Best-selling cars: the fallers

The downward spiral has finally been halted by Smart! Its catastrophic run of sales has abated somewhat, meaning the manufacturer was not the biggest loser in February. It was Subaru instead that struggled for sales, shifting just 24 cars as it saw demand fall by 67.57%. 

A long list of manufacturers that made losses of over 10% includes AudiDacia, Ford (yet it remains the most popular manufacturer), Jaguar, JeepMaserati, Mazda, Mitsubishi, Peugeot, Renault, Smart and Suzuki.

Best-selling cars by fuel

Another month, and another drop in the sales of diesel cars. In all, just 17,457 diesels were registered in February, making up 21.9% of the overall market and amounting to a year-on-year drop of 27.1% - that's less of a drop than previous months, but another substantial drop nonetheless.

Overall diesel sales in 2016 reached 1.2 million accounting for almost half of all new cars sold in the UK. But with diesel emissions coming under greater scrutiny, and the threat of diesel surcharges and taxes growing, demand has decreased dramatically. In 2018 new diesel car registrations had dropped to 750,165 and made up just 32% of the overall market. By the end of 2019, the proportion of new cars that are powered by diesel had fallen to just 22.7%, and that trend shows no sign of abating - diesels currently amount to 20.5% of the market share in 2020.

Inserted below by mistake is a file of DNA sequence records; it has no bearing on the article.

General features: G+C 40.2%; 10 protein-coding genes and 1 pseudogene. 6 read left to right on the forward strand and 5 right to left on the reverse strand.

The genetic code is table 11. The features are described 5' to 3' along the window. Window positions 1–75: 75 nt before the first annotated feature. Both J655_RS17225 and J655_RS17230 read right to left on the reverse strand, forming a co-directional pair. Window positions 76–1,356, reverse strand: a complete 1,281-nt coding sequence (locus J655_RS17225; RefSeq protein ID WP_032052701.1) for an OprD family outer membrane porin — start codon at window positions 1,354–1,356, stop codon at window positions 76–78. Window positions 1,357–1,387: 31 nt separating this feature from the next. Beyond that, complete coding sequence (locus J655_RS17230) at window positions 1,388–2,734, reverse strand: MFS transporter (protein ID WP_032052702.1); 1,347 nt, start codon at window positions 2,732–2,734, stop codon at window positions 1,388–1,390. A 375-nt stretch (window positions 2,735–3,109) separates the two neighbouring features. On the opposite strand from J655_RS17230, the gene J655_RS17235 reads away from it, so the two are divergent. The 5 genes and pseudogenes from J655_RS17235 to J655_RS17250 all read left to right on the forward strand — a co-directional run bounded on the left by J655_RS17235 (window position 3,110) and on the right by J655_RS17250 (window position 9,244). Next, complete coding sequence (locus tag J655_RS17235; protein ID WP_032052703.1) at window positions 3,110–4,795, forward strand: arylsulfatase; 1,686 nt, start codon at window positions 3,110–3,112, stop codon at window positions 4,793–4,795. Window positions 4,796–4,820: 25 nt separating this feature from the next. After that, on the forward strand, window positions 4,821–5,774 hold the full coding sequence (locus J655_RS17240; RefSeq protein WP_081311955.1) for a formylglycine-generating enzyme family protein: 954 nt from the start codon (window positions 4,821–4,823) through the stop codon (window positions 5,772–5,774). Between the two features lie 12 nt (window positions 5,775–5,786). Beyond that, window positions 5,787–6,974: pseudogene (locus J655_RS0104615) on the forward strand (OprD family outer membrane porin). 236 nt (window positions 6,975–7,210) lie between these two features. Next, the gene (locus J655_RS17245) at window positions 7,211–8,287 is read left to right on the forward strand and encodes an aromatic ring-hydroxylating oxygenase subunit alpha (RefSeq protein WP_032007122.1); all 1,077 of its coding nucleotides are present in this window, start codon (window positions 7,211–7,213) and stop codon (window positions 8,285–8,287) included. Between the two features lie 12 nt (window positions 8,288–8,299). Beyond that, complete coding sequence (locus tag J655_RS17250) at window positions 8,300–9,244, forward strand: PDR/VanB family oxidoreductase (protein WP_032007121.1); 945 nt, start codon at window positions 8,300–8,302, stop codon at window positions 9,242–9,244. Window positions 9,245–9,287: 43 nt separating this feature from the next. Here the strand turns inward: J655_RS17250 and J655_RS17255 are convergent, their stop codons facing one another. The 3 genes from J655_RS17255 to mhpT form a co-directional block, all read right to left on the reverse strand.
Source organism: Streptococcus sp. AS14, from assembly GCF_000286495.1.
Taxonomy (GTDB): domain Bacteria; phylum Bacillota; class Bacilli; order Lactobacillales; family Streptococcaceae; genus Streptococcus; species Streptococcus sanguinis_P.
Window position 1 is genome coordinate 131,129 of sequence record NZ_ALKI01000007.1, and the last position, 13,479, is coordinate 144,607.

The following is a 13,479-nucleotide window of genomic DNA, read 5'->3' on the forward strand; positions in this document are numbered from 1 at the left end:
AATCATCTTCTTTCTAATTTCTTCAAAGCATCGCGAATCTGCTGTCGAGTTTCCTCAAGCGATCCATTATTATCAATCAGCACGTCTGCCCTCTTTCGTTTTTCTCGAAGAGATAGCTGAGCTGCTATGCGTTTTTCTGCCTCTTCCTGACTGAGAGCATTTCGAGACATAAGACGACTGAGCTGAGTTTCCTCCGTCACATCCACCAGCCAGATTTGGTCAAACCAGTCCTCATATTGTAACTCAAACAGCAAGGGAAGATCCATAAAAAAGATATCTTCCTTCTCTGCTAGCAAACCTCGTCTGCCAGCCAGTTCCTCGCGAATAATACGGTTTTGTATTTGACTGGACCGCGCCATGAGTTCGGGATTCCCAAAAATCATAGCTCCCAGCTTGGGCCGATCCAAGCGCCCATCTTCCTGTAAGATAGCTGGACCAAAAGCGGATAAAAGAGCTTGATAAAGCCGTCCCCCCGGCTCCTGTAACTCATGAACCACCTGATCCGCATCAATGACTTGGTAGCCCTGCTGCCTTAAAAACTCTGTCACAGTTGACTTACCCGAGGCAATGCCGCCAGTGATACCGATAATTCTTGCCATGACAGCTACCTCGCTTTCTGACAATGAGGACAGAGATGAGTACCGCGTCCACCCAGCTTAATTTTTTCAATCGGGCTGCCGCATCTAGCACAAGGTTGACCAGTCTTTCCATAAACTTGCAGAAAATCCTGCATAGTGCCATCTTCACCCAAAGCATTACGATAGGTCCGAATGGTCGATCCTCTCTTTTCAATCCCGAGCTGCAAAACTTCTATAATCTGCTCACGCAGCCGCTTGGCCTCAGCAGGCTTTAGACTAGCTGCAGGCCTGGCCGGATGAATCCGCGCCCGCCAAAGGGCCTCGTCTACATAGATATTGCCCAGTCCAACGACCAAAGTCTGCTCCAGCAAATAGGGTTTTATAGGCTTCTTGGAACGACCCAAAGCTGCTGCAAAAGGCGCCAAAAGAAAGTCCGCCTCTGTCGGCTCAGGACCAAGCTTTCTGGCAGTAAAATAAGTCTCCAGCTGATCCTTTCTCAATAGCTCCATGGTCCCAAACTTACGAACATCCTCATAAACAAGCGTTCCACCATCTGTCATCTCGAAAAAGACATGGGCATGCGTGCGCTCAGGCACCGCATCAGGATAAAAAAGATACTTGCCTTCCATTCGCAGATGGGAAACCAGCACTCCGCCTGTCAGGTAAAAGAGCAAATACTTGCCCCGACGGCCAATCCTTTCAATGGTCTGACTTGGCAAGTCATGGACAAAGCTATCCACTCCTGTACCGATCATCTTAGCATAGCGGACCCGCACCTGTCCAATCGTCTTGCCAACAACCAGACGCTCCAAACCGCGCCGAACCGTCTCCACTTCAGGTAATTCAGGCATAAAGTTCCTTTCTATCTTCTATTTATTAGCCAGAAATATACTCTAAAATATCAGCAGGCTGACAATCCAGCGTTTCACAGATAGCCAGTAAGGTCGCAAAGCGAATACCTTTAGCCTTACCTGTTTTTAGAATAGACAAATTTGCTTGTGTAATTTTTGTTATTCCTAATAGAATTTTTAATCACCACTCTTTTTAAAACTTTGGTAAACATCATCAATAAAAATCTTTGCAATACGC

Petrol cars on the other hand now make up almost two thirds of the UK's new car sales, while electric cars are now beginning to pick up some momentum. Electric alternatives are becoming an increasingly viable option for a growing percentage of drivers, and although total sales reached only 2,508 in February, that's still a growth of 243.1% on this time last year.

Hybrids also made gains across the board, plug-in variants saw a rise of 49.9% year-on-year, while mild hybrids also saw substantial gains during February - hybrid-diesels in particular, with 1,890 registrations. Manufacturers planning to launch a raft of electric cars as we head into 2020 will be hoping this trend continues.

Best-selling used cars

The latest SMMT used car sales figures released in November 2019 show that the Ford Fiesta remained the most popular car on the used market for the third quarter of 2019, with 90,428 cars changing hands.

As with the Fiesta's performance in new car sales, it appears totally unbeatable in the popularity stakes - as it was also the most popular used car for 2018 too, accruing 322,532 transactions for the year.

In total, 2,076,382 used cars found new homes during the third quarter of 2019 - down 0.8% compared to the previous year.

Also in keeping with new car trends, hybrid, plug-in hybrid, and electric cars gained 13% year-on-year with used transactions totalling 37,589. In total, the share for these low-emission alternatives only accounted for 1.8% of all transactions - with conventional petrol and diesel engines making up 98.2% of the market. Petrol cars fell by 0.2% however, while diesel was slightly up by 1.4% year-on-year.